KAMPALA – No Limit Generation, a DC-based non-profit organization, has partnered with Child’s i Foundation in Uganda to develop and launch the first online training series to address issues affecting young adults with lived experience in institutional care (care leavers).
“Breaking the Cycle” is the first of its kind youth-led, accessible video series, and guidebook designed to identify, address, and treat mental health conditions in children and youth leaving institutional care in Uganda and the broader region. It is designed to provide families, social workers, and youth-serving organizations, including students of social services at Makerere University.
Ms. Atim Grace, a Counselling Psychologist says an orphanage is a serious risk factor for the mental health and wellbeing of children and young people because upon leaving institutions, young people get little or no support to transition to family life or Independent living.
As a result, Atim says they experience poorer health outcomes than their peers.
“Young people who have grown up in orphanages undergo a lot of trauma and when they are left to go out, this trauma gives birth to other mental health challenges that they have to deal with on their own,” she told the press on Thursday at Child’s i Foundation head offices in Muyenga, Kampala.
“While in orphanages, children face challenges that they cannot openly discuss and this leads to emotional abuse. This affects their sense of belonging and self-esteem; this is the root cause of depression,” she said.
Atim says that the transition of these young people back to the community is another shocker.
She said that without support, they are at heightened risk of sexual exploitation, more likely to engage in crime, experience homelessness and commit suicide.
With a grant from Grand Challenges Canada, Child’s i Foundation in partnership with No Limit Generation has trained 117 wellbeing champions who have also trained 1170 youth.
Also, 10 wellbeing committees have been formed, 80 social workers trained on trauma-informed approaches and 132 young people with lived experience of care provided with knowledge.
Over 80 years of evidence indicates that orphanages are damaging to children and a poor investment for children and communities. Global estimates suggest that nearly 6 million children in orphanages across the world: 50,000 of them in Uganda 80-90 % of these children have families that they are separated from due to poverty and an inability to provide the medical, educational, and social services that the child needs
Care experienced youth have very few life skills and struggle to assimilate into a life outside of care and generally lack the knowledge of how to properly manage their mental health conditions. They are far more likely to have experienced abuse, cruelty, or neglect in an orphanage than in any other setting. In Uganda, less than 1% of the national health budget is allocated to mental health Community-based mental health services, where available, are largely inaccessible and under-resourced.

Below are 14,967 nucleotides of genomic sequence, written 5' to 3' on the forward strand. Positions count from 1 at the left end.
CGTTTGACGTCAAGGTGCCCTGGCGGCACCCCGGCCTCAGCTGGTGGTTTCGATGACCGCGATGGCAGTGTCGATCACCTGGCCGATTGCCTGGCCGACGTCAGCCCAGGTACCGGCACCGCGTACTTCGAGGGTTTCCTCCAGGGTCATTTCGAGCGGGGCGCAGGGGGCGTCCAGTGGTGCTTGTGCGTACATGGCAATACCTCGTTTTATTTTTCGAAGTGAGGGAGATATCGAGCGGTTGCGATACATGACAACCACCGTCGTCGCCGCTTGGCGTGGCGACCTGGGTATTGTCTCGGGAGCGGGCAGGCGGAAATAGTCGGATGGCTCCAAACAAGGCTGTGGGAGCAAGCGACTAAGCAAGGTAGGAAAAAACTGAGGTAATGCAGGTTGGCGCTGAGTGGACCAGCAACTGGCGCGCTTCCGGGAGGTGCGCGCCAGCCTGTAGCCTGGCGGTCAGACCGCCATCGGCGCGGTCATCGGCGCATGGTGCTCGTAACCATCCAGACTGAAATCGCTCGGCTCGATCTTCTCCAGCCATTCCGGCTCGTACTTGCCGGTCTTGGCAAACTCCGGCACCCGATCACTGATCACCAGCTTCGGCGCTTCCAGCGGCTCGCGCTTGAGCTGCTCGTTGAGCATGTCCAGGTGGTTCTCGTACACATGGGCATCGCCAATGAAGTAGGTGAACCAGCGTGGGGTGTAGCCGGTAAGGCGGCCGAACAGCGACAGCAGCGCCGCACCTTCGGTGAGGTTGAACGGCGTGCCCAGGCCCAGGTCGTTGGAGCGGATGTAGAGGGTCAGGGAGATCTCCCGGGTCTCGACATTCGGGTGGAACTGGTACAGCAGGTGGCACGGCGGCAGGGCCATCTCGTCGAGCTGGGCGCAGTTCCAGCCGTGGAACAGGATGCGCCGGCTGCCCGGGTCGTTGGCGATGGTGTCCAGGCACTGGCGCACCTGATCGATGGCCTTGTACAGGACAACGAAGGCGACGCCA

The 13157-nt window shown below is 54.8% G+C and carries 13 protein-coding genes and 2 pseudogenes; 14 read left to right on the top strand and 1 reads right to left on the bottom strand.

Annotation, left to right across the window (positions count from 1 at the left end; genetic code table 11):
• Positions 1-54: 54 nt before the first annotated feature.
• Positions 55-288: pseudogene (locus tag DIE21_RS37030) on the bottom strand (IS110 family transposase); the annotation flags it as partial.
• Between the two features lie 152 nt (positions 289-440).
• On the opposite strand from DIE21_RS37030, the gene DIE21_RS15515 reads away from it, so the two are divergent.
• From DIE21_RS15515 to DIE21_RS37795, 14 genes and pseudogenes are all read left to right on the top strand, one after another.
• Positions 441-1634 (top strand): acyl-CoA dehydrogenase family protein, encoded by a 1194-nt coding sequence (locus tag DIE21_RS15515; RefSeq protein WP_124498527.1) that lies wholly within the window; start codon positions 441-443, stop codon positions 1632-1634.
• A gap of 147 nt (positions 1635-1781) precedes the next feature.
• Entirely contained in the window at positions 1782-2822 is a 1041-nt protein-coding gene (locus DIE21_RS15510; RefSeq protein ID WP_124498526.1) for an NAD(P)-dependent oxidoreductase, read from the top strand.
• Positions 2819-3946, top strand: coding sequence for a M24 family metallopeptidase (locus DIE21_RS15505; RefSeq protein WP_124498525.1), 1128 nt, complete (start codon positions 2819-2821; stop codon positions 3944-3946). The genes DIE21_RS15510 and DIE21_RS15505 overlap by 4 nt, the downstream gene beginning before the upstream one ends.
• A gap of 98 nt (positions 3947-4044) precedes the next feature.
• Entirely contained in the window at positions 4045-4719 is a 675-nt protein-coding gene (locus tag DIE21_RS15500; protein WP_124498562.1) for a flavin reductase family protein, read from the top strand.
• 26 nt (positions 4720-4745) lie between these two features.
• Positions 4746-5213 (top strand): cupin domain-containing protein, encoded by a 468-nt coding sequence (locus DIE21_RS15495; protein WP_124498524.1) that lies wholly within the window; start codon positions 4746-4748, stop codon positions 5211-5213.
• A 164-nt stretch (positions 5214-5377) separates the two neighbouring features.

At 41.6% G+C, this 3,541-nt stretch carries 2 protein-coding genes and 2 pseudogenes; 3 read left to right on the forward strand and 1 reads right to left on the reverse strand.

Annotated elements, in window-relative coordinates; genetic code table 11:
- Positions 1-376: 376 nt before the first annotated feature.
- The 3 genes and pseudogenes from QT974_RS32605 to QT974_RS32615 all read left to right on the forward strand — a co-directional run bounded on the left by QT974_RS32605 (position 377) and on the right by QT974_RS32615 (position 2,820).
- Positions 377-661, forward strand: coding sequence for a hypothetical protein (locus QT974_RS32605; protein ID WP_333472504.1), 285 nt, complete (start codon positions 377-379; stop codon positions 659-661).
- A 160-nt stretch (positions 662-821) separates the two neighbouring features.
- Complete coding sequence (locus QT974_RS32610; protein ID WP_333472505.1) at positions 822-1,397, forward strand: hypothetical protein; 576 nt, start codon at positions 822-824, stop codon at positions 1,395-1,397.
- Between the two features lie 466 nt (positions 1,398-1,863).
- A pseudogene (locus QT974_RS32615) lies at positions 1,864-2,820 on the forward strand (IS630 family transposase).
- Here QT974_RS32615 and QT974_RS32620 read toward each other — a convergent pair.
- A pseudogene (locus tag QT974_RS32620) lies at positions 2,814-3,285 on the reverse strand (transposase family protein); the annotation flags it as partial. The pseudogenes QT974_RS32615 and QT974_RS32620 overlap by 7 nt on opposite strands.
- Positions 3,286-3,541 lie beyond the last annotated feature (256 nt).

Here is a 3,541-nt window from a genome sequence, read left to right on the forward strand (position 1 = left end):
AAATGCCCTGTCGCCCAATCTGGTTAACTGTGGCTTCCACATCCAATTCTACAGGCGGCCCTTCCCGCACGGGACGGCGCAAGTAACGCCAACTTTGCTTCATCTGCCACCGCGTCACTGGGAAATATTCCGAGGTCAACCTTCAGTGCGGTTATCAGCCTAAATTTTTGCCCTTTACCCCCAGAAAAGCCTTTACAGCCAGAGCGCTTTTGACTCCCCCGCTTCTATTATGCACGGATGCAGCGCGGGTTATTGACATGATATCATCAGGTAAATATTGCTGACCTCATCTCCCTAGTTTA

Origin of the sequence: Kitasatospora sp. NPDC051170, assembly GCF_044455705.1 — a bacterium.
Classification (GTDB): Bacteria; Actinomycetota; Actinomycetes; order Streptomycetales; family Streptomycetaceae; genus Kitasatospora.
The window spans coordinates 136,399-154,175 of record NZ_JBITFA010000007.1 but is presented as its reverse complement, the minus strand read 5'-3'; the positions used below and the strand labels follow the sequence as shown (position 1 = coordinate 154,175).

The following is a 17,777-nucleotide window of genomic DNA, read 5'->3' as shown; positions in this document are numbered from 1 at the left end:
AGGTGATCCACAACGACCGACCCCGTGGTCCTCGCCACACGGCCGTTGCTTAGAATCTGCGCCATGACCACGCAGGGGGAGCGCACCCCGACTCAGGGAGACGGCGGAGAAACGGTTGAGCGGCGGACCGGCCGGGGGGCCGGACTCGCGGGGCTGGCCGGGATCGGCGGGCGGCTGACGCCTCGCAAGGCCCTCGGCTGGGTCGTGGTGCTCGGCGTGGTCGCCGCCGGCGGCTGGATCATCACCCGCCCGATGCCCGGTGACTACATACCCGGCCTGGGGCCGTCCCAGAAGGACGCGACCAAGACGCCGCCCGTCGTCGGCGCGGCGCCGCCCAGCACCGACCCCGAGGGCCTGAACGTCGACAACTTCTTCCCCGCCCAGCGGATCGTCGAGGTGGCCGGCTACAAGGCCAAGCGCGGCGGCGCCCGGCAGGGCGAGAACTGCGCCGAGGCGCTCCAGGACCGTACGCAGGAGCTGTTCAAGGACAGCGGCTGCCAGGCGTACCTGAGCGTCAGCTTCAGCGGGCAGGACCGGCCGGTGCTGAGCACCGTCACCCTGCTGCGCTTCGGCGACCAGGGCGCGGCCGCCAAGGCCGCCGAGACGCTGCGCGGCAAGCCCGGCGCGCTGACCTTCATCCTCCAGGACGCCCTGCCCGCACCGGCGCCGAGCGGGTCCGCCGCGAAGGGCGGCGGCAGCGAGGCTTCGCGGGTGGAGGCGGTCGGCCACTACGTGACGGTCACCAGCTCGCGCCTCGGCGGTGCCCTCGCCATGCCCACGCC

“What makes this project so unique is that it was developed from the ground up by the affected youth. They informed us of the very specific challenges they faced growing up in institutionalized care, and the kind of care they wished they had received. We developed the curriculum around their needs and around their lived experience,” notes Samier Mansur, founder of No Limit Generation.
Chris Muwanguzi CEO of Child’s i Foundation added, “Not only did care experienced youth help develop the curriculum, their stories, and their hope is captured respectfully and informatively throughout the training experience. The result is a tailored training series and guidebook that is a truly effective and special contribution for Uganda, and the field.”
Ms. Susan Ajok, Child’s i Foundation Country Director said that over the years they have worked with people who have grown up in the orphanages and supported them to reintegrate in home-based care and have realized that the whole experience of growing up in orphanages has an impact on their lives.
She said that the project is doing a lot from the experiences of young people who have left care and now are in communities.
“They tell us the stories of what life is like outside an orphanage and many of the challenges that they go through in life.”
“One of the things we have pursued is to try and see and document these experiences into something that actors can use in their work to address mental wellbeing, particularly the young people who have left homes.”
These training videos, Ms. Ajok says will address the gap in integrated mental health and well-being support for children at risk and vulnerable youth. It focuses on trauma and stress; depression and suicidal ideation, anxiety, and loss and grief.
“They will be used to initially train 80 youth-serving professionals, including students of social services at Makerere University, and will reach approximately 1,700 care leavers and vulnerable youth. This project will also serve as a pilot for broadening the impact of digital training resources nation, and region-wide.”